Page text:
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Bacteria in Urine, No Symptoms (Asymptomatic Bacteriuria)
What is asymptomatic bacteriuria?
Asymptomatic bacteriuria is a condition in which bacteria
are in your urine, but you have no symptoms of infection.
How does it occur?
Urine is normally sterile, which means that it contains no
bacteria. A small number of bacteria may be found in the
urine of many healthy people. This is usually considered to
be harmless. However, a certain level of bacteria can mean
that the bladder, urethra, or kidneys are infected.
Anything that blocks the flow of urine or prevents the
bladder from emptying completely can cause bacteria to grow
in the urine. For example, a stone or tumor might block the
flow of urine. Prostate enlargement in men might also cause
such a block.
This problem occurs more often in women than men because a
woman's urethra is shorter. (The urethra is the tube that
empties the bladder.) The short urethra makes it easier for
bacteria from the anus or genital area to reach the bladder.
This can happen during such activities as wiping or sexual
intercourse. Most infections of the urinary tract are
caused this way. Bacteria can also enter the urine through
the bloodstream, but this is rare.
If you are healthy, asymptomatic bacteriuria is usually not
a problem and usually does not require treatment. However,
in some cases it is more likely to lead to a kidney
infection; for example, if you are pregnant or have
What are the symptoms?
Asymptomatic bacteriuria has no obvious symptoms.
How is it diagnosed?
Your health care provider may examine you. Your provider
may ask you to provide 2 urine samples about a week apart.
The urine samples will be tested for bacteria. You may also
have some blood tests.
If you have bacteria in your urine more than once, you may
more blood tests
a special x-ray of the kidneys called an intravenous
an ultrasound scan.
The IVP and ultrasound scan can show problems in the urinary
How is it treated?
Your health care provider may or may not prescribe an
antibiotic. If you are healthy and do not have any
underlying problems, you will probably not be prescribed an
antibiotic. If, however, you have a medical condition that
puts you at a higher risk of developing a kidney infection
from asymptomatic bacteriuria, you will be prescribed an
antibiotic. These high-risk conditions are:
pregnancy (asymptomatic bacteriuria may also cause
you to go into labor too early)
You may need to return to your provider's office after you
have taken all of the antibiotic to have your urine tested
again. Your provider may recommend testing your urine
regularly to see if the problem happens again.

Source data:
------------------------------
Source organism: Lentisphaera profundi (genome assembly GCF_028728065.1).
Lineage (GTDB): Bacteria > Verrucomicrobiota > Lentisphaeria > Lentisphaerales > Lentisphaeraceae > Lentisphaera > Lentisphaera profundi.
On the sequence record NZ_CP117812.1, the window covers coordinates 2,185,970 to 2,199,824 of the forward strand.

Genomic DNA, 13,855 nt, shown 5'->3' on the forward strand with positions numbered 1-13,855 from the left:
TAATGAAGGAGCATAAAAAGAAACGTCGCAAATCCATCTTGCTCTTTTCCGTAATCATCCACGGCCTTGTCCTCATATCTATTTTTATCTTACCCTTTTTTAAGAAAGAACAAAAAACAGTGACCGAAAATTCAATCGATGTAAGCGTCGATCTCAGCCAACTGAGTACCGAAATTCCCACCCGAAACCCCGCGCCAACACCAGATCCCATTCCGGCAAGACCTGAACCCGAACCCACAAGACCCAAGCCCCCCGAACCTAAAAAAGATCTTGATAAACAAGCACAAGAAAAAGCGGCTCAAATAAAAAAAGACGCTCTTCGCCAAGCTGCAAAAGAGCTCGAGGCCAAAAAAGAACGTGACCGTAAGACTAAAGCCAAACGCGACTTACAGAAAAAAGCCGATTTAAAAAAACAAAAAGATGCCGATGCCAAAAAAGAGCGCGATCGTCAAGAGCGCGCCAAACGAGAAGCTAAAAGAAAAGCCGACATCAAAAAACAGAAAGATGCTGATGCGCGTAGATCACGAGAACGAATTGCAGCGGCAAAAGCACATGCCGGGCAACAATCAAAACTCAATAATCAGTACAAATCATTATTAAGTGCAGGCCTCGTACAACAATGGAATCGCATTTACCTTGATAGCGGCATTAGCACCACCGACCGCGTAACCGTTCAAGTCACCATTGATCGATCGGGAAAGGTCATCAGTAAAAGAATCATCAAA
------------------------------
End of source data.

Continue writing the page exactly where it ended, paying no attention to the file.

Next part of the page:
In some cases, regular urine testing rather than antibiotic
treatment may be the best course. Your provider will
determine what treatment is best for you.
How long will the effects last?
Asymptomatic bacteriuria usually clears up after treatment
with antibiotics. However, it can come back.
If this problem is not treated, it could become a full-blown
urinary tract infection. If the infection is not then
treated with antibiotics, the kidneys could be damaged.
How can I take care of myself?
If you were prescribed an antibiotic, take all of it as
prescribed, even if you have no symptoms. Do not take
medicine left over from previous infections.
Drink plenty of water each day to cleanse the bladder and
Follow your health care provider's recommendation for
follow-up urine testing to check for recurrence.
What can I do to help prevent asymptomatic bacteriuria?
Women can take the following steps to help prevent a bladder
infection from recurring:
Drink plenty of fluids.
Urinate regularly during the day. Empty your bladder
completely each time.
Keep the vaginal area clean. Wipe from front to back
after a bowel movement.
Urinate before and after intercourse.
Wear cotton underwear, which allows better air
circulation than nylon. Wear pantyhose that have a
Avoid tight clothes in the genital area, such as
control-top pantyhose and tight jeans. Do not wear a wet
bathing suit for long periods of time.
If you have a history of recurrent urinary tract problems,
your health care provider may prescribe small doses of
antibiotics to be taken on a regular basis.
This content is reviewed periodically and is subject to
change as new health information becomes available. The
information is intended to inform and educate and is not a
replacement for medical evaluation, advice, diagnosis or
treatment by a healthcare professional.